We’ve already seen that too many amateur stories have boring MCs, we’ve examined what doesn’t work, and we’ve seen some examples of well rounded MCs. Now I’ll talk about how to make your characters as three-dimensional as those in my examples.
The first way is to figure out all sorts of little details about your character. I’m guessing you’ve all seen the basic charts. They usually look something like this:
Charts like this have their uses. You obviously need to know your character’s name before you can start to write a book about them! (unless the fact that they don’t have a name is a factor in the story) This is the first step in creating a living, breathing character.
That’s just it. This is the first step, not the only step. There’s lots to do once you’ve figured out their physical features and basic likes and dislikes. The next step is to find out a lot more about them, and how these things affect them. Maybe your MC goes to an expensive private school. Does this make them just a slight bit snobby? Or do they feel the need to apologize, and explain that their family isn’t that rich? Do they have lots of friends at school or in the real world? How do they liked their parents?
Write a list of stuff about your character. Try to get a hundred short phrases. If you can’t think of enough things, write one for yourself first. Include things like favourite colour, political views, favourite school subject, most precious possession, do they have bookshelves in their room, how many siblings, how many friends…etc… Then, after you’ve got this long list, write how all these things affect your character. If your character likes pink, is she really girly? A guy who has an Obama poster on his door will probably be really active in politics. Someone who’s good at math will be very analytical in the story. A character’s most precious possession will probably get mentioned. Perhaps your character is a bookworm, so when they talk they would frequently mention characters from books (yes, you can mention characters from other works without breaking copyright). If he only has one little sister ten years younger than him, perhaps he’s really protective of her. Maybe your character has a ton of acquaintances, but no real friends.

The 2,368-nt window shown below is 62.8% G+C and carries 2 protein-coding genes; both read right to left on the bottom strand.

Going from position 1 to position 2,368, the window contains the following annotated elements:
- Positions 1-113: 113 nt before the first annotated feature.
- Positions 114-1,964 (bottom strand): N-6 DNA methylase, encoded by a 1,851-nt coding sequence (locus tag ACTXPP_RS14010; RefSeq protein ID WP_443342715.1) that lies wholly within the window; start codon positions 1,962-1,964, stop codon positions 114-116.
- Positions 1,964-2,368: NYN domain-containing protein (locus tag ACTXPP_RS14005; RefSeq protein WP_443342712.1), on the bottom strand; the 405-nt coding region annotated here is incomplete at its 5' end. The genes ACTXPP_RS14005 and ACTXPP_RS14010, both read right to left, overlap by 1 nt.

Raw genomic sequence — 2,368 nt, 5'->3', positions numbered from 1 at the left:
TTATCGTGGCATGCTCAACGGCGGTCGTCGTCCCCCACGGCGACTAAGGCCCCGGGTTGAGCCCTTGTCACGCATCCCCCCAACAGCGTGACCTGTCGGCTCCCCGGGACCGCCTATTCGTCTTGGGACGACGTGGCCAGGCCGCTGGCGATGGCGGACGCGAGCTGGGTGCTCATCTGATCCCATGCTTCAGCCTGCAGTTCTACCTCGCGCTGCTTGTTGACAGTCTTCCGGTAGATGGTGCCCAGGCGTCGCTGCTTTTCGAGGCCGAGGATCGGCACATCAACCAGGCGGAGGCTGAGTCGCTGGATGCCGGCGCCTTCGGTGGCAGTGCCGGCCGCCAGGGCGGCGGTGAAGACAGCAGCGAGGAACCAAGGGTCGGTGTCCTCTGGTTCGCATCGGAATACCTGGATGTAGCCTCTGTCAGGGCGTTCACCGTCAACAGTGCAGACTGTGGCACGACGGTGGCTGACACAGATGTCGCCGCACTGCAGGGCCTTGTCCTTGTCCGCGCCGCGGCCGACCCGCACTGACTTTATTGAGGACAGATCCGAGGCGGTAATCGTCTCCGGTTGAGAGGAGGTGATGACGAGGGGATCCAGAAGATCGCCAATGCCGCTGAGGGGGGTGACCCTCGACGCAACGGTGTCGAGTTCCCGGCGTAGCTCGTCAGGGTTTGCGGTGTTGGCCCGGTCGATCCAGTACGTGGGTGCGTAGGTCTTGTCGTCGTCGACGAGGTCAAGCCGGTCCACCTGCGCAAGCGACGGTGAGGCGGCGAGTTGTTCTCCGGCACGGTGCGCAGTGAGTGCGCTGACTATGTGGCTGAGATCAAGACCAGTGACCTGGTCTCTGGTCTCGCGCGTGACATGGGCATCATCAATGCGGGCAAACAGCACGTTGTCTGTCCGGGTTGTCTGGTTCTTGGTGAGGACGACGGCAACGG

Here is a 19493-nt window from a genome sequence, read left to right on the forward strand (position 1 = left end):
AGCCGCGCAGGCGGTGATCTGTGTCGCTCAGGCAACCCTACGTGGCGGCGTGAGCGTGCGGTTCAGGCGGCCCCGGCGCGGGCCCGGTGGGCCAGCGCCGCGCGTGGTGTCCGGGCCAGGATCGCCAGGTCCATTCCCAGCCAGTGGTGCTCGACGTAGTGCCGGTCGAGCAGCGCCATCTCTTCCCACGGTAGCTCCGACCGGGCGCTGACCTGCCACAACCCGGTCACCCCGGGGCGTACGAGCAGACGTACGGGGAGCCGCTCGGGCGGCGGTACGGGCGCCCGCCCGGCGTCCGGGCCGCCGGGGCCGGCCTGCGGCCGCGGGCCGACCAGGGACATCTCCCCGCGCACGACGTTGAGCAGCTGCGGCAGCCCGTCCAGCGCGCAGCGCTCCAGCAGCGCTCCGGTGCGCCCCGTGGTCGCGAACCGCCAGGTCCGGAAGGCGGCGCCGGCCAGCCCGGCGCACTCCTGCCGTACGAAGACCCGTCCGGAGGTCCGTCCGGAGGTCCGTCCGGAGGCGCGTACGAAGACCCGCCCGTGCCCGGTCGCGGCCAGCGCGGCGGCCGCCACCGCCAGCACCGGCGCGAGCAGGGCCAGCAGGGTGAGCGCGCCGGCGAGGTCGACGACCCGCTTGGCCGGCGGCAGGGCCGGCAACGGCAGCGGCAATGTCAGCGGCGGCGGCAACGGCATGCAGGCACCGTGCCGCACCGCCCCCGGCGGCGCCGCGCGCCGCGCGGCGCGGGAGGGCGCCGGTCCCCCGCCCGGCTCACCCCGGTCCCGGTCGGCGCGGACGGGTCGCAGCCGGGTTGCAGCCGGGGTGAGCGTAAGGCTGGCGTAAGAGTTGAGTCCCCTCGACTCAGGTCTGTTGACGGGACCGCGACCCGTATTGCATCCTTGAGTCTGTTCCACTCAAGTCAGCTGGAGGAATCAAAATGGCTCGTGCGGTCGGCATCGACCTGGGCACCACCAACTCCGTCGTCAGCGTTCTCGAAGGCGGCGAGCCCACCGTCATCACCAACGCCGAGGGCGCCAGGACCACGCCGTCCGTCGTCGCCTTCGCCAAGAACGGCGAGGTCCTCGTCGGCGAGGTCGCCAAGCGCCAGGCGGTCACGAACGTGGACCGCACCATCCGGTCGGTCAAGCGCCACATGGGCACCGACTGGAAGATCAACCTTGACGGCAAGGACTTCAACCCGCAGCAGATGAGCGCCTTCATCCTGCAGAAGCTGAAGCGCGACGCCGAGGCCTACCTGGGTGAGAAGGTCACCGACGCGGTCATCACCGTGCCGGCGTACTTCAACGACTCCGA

I hope this doesn’t seem like a waste of time to you. Yes, most of the details will never make it into your story. That’s why it’s so much more important to figure out how the details affect the character. Maybe it doesn’t matter to your story that your MC has ten identical teddy bears sitting on their bed. It’s what it reveals about their personality that matters.
What are you waiting for? Go write about your characters! Next week I’ll talk a bit about relationships between your characters.